According to a development of the invention, the microprocessor comprises means for determining whether the signal applied to its second input is nil, and if it is nil, for converting the signal applied to its first input. The microprocessor also comprises means for, if the signal applied to its second input is not nil, dividing it by the multiplication coefficient, after conversion, and adding a numerical value corresponding to the threshold value to the converted value, so as to obtain the numerical value representative of the measuring circuit output signal.
Other advantages and features will become more clearly apparent from the following description of an illustrative embodiment of the invention, given as a non-restrictive example only and represented in the accompanying drawings, in which:
FIG. 1 illustrates a particular embodiment of the signal processing circuit of a continuous insulation monitor according to the invention.
FIG. 2 represents, in logarithmic coordinates for the resistance, the curve of the voltage in terms of the insulation resistance value.
In conventional manner, an insulation monitor comprises a generator (not shown) of DC voltage or voltage with a preset frequency different from the mains system frequency, applying a voltage of preset value between the earth and the mains system to be monitored. A processing circuit measures the voltage applied to the terminals of the monitor, extracts the DC component or the component of preset frequency from it by filtering, computes from this component a value representative of the mains system insulation resistance and compares this value with preset thresholds so as to actuate an alarm when the insulation resistance is lower than one of these thresholds. The processing circuit according to FIG. 1 comprises a micro-processor 1 designed to compute the value representative of the insulation resistance from the measured voltage V3, compare this value with thresholds and actuate an alarm and signalling circuit 2 if required.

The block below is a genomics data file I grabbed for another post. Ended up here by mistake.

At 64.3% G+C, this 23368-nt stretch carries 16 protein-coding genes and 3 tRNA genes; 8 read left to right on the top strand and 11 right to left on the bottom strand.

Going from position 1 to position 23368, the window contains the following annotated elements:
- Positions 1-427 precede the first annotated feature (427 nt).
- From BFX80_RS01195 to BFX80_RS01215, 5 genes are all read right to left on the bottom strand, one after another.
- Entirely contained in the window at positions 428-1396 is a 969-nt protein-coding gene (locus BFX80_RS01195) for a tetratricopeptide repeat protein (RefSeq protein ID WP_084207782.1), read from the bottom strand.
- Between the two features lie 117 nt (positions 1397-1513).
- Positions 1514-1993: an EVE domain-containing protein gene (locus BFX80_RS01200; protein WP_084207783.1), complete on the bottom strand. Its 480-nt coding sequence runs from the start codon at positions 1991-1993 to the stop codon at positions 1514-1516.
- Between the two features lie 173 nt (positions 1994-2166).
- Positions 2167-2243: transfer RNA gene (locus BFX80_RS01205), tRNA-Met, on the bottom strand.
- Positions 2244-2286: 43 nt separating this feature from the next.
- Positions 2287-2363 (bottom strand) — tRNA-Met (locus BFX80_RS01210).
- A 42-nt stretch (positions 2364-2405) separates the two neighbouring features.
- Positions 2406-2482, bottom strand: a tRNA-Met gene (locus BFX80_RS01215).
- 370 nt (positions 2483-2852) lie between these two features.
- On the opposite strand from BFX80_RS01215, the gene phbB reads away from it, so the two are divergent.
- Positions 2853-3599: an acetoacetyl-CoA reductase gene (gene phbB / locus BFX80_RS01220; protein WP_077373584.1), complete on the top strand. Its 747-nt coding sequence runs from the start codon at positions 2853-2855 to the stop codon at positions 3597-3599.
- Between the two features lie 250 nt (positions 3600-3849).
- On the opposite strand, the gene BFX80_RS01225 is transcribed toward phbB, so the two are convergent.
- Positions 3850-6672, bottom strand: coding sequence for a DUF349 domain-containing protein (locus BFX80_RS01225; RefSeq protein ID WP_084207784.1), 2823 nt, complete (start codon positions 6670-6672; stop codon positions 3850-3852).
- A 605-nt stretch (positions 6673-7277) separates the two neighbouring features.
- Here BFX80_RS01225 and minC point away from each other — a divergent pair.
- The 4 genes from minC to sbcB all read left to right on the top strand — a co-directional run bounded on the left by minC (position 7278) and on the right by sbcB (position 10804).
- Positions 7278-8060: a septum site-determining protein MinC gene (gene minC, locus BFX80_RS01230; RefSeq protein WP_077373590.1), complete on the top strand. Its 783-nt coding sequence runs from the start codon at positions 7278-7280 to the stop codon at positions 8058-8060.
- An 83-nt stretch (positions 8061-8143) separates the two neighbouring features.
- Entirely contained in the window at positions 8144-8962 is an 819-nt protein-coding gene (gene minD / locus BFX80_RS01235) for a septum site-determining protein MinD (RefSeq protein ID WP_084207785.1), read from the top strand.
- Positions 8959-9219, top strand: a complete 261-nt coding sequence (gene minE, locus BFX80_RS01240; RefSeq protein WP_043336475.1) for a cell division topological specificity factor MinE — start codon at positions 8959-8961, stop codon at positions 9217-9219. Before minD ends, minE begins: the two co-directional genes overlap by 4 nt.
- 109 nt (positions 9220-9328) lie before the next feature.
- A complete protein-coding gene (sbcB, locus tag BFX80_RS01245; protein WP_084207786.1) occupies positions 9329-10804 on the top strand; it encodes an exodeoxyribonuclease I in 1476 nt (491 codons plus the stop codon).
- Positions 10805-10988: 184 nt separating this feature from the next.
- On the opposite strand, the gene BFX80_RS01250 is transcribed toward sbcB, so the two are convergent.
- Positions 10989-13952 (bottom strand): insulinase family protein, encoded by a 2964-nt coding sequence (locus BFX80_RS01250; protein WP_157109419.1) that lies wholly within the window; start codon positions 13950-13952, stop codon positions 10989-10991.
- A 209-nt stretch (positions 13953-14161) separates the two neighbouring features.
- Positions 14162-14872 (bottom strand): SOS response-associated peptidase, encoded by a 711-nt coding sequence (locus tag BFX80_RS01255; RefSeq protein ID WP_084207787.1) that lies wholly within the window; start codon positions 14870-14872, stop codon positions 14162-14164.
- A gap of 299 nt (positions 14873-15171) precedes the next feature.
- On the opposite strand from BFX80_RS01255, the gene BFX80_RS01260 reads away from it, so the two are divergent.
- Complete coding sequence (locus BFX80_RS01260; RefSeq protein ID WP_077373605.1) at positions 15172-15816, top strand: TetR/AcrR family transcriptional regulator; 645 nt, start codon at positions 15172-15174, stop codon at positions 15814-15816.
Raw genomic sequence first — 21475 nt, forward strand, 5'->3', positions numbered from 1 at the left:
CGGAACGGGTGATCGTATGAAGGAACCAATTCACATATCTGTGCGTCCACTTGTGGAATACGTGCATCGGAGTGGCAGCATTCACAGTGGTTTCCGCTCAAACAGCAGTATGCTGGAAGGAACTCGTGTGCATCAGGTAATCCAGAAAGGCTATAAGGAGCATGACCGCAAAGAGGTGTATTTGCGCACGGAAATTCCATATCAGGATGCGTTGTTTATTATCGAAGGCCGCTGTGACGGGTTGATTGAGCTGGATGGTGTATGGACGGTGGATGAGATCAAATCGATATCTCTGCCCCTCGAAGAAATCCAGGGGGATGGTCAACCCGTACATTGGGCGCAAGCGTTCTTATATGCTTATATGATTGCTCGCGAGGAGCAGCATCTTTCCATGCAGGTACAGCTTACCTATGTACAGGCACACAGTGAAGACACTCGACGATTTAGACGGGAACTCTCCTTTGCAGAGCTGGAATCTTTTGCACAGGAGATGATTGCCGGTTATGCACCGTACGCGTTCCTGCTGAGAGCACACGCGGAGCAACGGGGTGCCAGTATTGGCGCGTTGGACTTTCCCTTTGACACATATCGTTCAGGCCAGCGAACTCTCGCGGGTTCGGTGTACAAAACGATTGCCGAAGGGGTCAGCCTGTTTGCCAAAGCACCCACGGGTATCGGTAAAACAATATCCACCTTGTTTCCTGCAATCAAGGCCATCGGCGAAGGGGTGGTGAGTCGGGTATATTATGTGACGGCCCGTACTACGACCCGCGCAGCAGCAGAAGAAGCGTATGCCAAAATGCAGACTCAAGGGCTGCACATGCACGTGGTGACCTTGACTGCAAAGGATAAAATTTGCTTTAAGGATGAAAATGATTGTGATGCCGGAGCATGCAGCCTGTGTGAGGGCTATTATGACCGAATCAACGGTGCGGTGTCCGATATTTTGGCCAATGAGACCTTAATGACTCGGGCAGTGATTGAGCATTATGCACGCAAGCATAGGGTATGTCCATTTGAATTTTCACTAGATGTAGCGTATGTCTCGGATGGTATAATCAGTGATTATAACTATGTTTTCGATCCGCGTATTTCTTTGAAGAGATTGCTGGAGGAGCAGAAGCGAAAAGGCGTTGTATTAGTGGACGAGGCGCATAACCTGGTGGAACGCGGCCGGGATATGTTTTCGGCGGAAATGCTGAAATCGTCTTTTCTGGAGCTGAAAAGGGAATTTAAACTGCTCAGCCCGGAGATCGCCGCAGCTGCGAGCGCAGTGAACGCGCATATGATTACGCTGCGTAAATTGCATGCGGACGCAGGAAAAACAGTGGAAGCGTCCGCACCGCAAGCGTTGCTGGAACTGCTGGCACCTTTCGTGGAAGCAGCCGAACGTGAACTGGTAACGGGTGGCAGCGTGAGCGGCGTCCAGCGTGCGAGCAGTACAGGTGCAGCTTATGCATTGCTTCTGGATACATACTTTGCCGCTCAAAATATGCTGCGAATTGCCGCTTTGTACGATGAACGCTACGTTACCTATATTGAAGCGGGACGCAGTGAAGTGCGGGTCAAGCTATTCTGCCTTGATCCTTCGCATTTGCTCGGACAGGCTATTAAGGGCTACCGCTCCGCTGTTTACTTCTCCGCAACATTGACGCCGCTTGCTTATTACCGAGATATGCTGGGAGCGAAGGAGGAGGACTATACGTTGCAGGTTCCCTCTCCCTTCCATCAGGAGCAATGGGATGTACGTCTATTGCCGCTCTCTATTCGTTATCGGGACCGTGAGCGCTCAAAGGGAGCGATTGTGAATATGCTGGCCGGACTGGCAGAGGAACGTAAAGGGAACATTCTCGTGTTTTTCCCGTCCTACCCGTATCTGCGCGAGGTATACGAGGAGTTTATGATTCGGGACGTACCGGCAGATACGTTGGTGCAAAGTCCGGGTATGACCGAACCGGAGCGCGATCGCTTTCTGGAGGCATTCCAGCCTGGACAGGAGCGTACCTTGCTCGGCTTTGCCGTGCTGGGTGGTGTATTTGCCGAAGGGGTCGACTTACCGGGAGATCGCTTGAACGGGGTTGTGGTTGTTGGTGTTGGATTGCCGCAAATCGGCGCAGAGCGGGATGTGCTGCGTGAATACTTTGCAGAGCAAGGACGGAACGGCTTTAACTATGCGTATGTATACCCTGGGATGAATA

The measuring circuit to which a signal V1 is applied comprises a shaping circuit 3 supplying on output a DC voltage signal V2, obtained by filtering and shaping of V1 and able to vary between 0 and a supply voltage Va, preferably between 0 and 5V. The signal V2 is applied to a first input P1 of the microprocessor, preferably via an impedance matching circuit. In the FIGURE this circuit is formed by an operational amplifier 4, whose non-inverting input is connected to the output of the shaping circuit 3 and whose inverting input is connected to the output. The output signal V3 of the operational amplifier 4 is applied, via a resistance R1, to the input Pl of the microprocessor which computes the corresponding insulation resistance value.